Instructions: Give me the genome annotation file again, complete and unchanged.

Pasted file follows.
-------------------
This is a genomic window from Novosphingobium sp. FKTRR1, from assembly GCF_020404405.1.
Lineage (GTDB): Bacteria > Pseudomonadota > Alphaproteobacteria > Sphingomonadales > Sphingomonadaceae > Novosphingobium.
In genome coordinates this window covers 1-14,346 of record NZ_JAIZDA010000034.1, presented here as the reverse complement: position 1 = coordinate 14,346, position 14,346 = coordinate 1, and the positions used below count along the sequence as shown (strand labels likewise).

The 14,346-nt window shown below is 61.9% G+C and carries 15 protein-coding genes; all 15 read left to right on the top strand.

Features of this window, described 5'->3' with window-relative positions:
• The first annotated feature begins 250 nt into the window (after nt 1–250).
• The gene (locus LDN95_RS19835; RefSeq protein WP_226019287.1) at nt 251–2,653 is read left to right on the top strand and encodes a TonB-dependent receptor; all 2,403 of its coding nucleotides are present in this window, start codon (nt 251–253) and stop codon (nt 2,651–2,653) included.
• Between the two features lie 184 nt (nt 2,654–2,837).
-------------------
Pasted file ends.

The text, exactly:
This is a genomic window from Novosphingobium sp. FKTRR1, from assembly GCF_020404405.1.
Lineage (GTDB): Bacteria > Pseudomonadota > Alphaproteobacteria > Sphingomonadales > Sphingomonadaceae > Novosphingobium.
In genome coordinates this window covers 1-14,346 of record NZ_JAIZDA010000034.1, presented here as the reverse complement: position 1 = coordinate 14,346, position 14,346 = coordinate 1, and the positions used below count along the sequence as shown (strand labels likewise).

The 14,346-nt window shown below is 61.9% G+C and carries 15 protein-coding genes; all 15 read left to right on the top strand.

Features of this window, described 5'->3' with window-relative positions:
• The first annotated feature begins 250 nt into the window (after nt 1–250).
• The gene (locus LDN95_RS19835; RefSeq protein WP_226019287.1) at nt 251–2,653 is read left to right on the top strand and encodes a TonB-dependent receptor; all 2,403 of its coding nucleotides are present in this window, start codon (nt 251–253) and stop codon (nt 2,651–2,653) included.
• Between the two features lie 184 nt (nt 2,654–2,837).